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. Last Updated: 07/27/2016

THE ANALYST: Regional Governors Aping Kremlin's Ugly Asset Grab

The fight for economic power in Russia is heating up, and the boiling point is not far away. Last week's industrial showdown in Kemerovo was the latest alarm that the newest round of asset redistribution - primarily driven by regional governors and ignored by an indifferent Moscow - is reaching full speed. And getting ugly. Should this process continue uninterrupted, it will dramatically change the course of Russian politics in the first decade of the 21st century.

Less than two weeks ago, Sergei Kuznetsov, director of Novokuznetsk Metallurgical Combine, was arrested after refusing to acknowledge the decision of a regional court that ruled his appointment as external manager a year earlier was illegal. He was being accused of running the factory into the ground by regional Governor Aman Tuleyev. According to Kuznetsov, who represented the interests of a Moscow financial company, the court's decision was made under pressure from the governor.

So when Kuznetsov refused to budge, the governor ordered the troops to take control of the factory. A new director has been appointed, Tuleyev personally has promised factory workers a pay raise, and Kuznetsov is now sitting in jail.

This is not necessarily new. The speed with which Krasnoyarsk region governor, Alexander Lebed, managed to resuscitate a couple unsolved murders in his region and have them pinned on his enemy, former director of Krasnoyarsk Aluminum Anatoly Bykov, is indicative. Bykov is now in custody in Hungary waiting to be extradited to Russia, while Lebed has taken up the struggle for control over a related plant in his region, Achinsk Alumina.

The Far East, which has always lived by its own rules, is also exemplary. Under xenophobic Governor Yevgeny Nazdratenko, investors have been fleeing the region en masse, as the governor has openly stated his intentions to "nationalize" (read: "regionalize") regional stalwarts such as Dalenergo, Primorskelektrosvyaz, Far East Shipping and Vostoktransflot. The intensity reached a high point last July, when Nazdratenko openly threatened to imprison Andrew Fox, chairman of Tiger Securities and a leading foreign investor in the region, should the latter fail to cave in to the governor's demands to take the helm at Far East Shipping.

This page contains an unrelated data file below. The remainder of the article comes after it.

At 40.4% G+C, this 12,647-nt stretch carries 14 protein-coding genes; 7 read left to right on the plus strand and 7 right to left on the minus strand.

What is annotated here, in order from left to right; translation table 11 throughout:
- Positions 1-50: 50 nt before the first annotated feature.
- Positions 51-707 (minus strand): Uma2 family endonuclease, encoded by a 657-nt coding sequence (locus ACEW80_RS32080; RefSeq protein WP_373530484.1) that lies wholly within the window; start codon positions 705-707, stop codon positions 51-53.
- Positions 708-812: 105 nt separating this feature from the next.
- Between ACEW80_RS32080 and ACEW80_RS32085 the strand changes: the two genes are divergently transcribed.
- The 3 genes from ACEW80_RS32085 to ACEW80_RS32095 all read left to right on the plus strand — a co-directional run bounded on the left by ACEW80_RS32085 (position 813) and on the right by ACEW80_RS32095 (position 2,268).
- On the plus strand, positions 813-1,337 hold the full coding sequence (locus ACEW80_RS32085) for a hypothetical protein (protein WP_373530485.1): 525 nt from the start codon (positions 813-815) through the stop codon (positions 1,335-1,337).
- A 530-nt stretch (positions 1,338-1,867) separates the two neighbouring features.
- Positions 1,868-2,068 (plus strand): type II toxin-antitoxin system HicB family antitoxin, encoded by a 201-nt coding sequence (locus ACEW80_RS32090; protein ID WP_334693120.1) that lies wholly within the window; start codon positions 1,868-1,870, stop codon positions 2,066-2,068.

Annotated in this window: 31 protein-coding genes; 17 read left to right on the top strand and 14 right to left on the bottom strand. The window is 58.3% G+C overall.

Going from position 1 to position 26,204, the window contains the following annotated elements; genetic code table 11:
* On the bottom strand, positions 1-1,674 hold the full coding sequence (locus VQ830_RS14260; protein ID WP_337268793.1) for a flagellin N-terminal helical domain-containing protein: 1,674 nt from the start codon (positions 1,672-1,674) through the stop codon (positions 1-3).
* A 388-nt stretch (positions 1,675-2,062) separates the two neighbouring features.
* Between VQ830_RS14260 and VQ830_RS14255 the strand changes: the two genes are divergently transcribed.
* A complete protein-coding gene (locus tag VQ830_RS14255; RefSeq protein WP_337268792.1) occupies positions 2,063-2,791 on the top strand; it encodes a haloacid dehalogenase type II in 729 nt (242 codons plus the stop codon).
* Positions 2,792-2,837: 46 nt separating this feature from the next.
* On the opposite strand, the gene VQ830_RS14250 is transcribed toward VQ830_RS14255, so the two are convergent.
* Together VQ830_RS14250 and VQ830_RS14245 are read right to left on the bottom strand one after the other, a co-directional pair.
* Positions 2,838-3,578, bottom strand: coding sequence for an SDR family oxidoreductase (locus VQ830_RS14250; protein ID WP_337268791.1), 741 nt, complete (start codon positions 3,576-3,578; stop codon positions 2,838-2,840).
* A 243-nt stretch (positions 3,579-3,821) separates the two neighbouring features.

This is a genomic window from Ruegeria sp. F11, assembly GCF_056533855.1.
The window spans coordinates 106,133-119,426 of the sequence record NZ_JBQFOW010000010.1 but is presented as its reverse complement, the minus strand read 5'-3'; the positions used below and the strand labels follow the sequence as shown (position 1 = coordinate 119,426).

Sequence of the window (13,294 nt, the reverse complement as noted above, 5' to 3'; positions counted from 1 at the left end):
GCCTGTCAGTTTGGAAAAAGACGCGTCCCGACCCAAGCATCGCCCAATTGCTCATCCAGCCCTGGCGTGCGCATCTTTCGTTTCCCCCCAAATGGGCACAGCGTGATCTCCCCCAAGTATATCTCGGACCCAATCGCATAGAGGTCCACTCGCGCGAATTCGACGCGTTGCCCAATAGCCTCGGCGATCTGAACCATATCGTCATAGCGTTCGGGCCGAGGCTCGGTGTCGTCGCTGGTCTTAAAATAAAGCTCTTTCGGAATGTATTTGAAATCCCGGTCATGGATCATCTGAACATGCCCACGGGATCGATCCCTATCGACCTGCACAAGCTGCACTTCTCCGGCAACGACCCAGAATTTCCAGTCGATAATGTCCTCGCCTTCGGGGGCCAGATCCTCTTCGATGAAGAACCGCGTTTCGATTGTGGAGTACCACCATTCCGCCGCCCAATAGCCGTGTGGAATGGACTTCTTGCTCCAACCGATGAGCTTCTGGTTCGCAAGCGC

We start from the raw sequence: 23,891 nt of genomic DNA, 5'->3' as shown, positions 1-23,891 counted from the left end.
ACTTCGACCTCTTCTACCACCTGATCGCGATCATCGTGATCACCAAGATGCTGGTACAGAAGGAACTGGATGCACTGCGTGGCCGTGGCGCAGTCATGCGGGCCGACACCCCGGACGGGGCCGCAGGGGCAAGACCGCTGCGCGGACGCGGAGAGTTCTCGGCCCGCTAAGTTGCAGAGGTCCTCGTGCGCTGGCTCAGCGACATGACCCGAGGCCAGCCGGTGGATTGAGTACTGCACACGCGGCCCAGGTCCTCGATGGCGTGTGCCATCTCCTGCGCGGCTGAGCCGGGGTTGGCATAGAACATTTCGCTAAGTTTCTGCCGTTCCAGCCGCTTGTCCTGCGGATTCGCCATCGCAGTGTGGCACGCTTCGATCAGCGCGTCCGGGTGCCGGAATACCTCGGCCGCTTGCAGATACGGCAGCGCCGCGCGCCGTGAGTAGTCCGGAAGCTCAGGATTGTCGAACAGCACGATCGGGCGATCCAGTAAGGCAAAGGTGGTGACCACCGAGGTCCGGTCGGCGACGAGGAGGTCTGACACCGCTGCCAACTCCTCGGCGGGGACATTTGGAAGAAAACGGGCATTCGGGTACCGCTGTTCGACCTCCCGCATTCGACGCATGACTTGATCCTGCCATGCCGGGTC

Western Siberia offers a pair of scary tales as well. First, the governor of Yamal-Nenetsk, which controls over 90 percent of Russia's natural gas, composed a draft law that would re-privatize Tyumenenergo and redistribute shares among the three West Siberian regional governments and company workers. Second, though it is speculative, investors have suggested Leonid Roketsky, governor of Tyumen region and chairman of the board at Tyumen Oil Co., applied pressure on regional courts during key hearings on Sidanko that effectively ended in favor of the oil company he chairs.

What's the federal government - you may ask - doing about this? That's precisely the catch. The Kremlin is running its own campaign of asset grabbing, setting the tone for executives in the regions. The obvious example was with Transneft, when the government illegally removed the company's president after a bogus board meeting held surreptitiously by the Fuel and Energy Ministry. The other, more frightening precedent, involved the reversal of the privatization of Lomonosov Porcelain Factory in St. Petersburg on the basis of erroneous documentation. This was outright de-privatization, led by the federal government itself. Thus, if Moscow has got its hand in the cookie jar, can we actually expect anyone to intervene and cool governors' appetite?

The plain fact is that the above mentioned examples are just the tip of the iceberg. There are hundreds of prize enterprises - ranging from refineries to chicken farms - that are in governors' sights. Most of them are low-key cases and never earn a line in Moscow newsprint. But as we have seen, there is a series of means to the same end: a change in management by court order (Novokuznetsk Metal and Sidanko); by de-privatization (Lomonosov Porcelain); by midnight board meeting (Transneft); or just by brute force (Far East Shipping).

In a sense, this process in perfectly logical. To remain in power, politicians - legislators and governors - need cash. Rather than breaking their necks trying to raise finance through door-to-door campaigning, governors will find it easier to seize their industrial tax base from its previous managers and owners. The precedents are there; the rest is a matter of will.

Should this process continue unabated, and there is every reason to expect it will, at best Russia will witness a further drop in investment credibility in the foreign community. At worst, the country will undergo a profound political transformation with a greater emphasis on anti-federalism (in the classic sense of the word). Regional governors, buttressed by increased financial flows, will concentrate more power into their own hands at the expense of the federal center, and further fortify their political position in their own fiefdoms.

An oligarchy of bankers will be supplanted by an oligarchy of governors, a remarkably worse state of affairs given the concentration of executive and legislative power with the latter.